CULTURE & ARTS

Artist Replaces Billboard Ads With Nature Photos

Art branches out into new territory.

What's better than a billboard?

Lots of things. Trees, for one. The moon. Stars.

And for the last month, commuters in Massachusetts had the pleasure of seeing nature instead of ads, thanks to artist Brian Kane, who bought space on two billboards from June 28 through July 26, then replaced the attention-seeking signs with pictures of nature.

In an email to The Huffington Post, Kane said the "unvertising" project was the product of about a year and a half of planning and conceptualizing, calling it a "campaign without a message." He deliberately chose locations in the Boston metro area known for having the heaviest amounts of traffic.

"Commuting is a very high-stress activity for many people, so I think it's a public service to provide a moment of curiosity and joy for drivers," he said. "And there's no catch, nothing you have to do or buy or remember -- just a moment to enjoy."

One of the billboards at night.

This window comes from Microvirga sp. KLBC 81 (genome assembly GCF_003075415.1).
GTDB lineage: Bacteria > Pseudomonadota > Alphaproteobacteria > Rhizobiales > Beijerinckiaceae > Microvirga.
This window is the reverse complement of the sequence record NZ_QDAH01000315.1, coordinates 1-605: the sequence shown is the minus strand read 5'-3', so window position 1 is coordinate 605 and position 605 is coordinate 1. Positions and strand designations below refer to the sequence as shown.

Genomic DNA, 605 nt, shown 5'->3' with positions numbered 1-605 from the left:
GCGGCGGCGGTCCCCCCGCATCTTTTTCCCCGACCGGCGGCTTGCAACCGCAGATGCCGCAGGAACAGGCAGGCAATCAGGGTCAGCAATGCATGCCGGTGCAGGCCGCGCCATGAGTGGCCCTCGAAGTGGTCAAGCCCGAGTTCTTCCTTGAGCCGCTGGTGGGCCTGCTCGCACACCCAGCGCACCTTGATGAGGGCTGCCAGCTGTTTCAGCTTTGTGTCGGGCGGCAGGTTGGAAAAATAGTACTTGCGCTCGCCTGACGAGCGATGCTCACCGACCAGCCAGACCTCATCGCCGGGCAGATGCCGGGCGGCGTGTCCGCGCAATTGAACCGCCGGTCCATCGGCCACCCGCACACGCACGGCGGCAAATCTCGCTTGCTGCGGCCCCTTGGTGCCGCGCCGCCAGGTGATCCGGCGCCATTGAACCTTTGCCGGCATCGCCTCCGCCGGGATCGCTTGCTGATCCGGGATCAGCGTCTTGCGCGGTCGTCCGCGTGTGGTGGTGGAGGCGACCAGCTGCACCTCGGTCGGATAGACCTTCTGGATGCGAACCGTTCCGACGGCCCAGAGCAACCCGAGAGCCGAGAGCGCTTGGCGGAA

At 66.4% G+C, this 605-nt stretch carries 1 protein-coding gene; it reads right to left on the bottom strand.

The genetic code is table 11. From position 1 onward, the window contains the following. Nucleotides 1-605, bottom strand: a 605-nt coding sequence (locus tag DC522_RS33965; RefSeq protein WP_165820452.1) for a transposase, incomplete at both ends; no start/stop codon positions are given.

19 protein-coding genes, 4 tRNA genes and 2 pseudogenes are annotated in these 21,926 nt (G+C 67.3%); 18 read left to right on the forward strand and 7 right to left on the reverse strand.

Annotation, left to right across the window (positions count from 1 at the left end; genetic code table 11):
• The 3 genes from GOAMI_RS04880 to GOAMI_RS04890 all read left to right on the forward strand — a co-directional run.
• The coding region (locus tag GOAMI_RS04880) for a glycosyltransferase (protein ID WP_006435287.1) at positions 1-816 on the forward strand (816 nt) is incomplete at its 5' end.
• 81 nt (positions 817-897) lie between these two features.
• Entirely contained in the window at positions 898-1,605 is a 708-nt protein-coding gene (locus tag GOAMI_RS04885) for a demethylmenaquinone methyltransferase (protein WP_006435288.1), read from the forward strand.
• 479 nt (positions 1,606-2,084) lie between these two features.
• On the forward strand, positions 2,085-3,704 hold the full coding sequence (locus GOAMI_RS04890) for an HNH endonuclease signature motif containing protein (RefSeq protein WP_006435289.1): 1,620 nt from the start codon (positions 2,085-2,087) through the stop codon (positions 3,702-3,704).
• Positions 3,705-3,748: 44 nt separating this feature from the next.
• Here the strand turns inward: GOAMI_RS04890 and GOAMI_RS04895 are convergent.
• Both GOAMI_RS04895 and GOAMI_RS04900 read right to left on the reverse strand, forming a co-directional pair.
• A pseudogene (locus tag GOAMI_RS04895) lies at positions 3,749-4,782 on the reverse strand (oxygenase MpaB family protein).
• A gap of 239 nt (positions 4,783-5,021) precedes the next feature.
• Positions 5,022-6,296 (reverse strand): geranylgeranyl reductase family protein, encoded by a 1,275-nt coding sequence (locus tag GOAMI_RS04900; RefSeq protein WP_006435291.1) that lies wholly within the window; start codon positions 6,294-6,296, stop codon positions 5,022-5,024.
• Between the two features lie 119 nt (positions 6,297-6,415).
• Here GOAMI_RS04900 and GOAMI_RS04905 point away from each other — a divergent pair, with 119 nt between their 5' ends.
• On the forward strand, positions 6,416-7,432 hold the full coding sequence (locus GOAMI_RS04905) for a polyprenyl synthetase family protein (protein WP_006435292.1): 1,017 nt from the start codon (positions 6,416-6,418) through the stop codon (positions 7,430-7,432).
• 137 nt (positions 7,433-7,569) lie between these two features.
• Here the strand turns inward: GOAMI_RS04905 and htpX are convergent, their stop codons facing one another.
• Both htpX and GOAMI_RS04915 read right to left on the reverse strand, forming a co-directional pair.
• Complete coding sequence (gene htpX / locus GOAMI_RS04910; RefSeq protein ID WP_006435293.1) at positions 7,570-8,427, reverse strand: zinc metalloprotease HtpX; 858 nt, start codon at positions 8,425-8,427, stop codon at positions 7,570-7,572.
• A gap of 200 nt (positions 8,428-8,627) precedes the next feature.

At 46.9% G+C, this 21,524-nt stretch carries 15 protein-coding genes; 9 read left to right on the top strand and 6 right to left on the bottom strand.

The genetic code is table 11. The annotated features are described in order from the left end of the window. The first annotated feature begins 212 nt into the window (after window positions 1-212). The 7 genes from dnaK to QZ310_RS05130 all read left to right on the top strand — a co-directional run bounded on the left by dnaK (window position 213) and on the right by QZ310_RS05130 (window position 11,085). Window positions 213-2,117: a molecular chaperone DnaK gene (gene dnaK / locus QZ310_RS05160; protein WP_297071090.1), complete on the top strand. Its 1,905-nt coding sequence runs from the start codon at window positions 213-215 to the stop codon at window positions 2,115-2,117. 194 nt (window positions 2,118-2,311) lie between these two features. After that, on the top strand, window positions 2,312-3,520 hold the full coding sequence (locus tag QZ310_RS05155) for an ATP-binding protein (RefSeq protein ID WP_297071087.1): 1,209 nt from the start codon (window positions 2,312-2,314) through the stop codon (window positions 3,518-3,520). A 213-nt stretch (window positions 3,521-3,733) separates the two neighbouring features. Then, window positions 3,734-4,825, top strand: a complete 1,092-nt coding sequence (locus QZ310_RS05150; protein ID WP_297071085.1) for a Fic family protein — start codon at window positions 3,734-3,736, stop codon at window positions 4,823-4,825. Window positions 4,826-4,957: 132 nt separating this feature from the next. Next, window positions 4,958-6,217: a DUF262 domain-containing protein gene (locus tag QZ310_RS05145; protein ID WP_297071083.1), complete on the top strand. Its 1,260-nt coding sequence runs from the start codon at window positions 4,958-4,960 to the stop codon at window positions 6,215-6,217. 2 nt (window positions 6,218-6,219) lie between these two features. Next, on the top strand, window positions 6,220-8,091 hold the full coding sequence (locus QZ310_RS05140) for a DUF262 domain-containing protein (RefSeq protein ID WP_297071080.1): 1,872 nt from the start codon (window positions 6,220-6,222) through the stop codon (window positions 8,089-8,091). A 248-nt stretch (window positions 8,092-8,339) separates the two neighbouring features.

One of the billboards at night.

 Here's how it worked, per Kane's description on the project's website:

During the day hours, a series of images from the specific location are shown on the display. We replace the missing background and create a magic dimensional window. A dynamic motion parallax effect occurs as the vehicle passes the location.

During the evening hours, high-resolution images of the moon are shown. Synced to the daily phase, people can view the moon despite the effects of urban light pollution. An image of the Milky Way is shown on new moon night. 

Kane named the campaign "Healing Tool," in a nod to a tool of the same name in the Adobe Photoshop software, which can be used to repair blemishes and other unsightly errors in photos. 

"Modern people spend their lives split between the real world and the screen world, so I've been exploring what happens when experiences from the virtual world bleed into the physical realm," Kane explained. "Since people already expect everything online to be Photoshop enhanced, what happens if the physical world starts being 'Photoshopped' as well?"

Kane says he hopes to expand the campaign to other cities and countries.

More photos from "Healing Tool":

CONVERSATIONS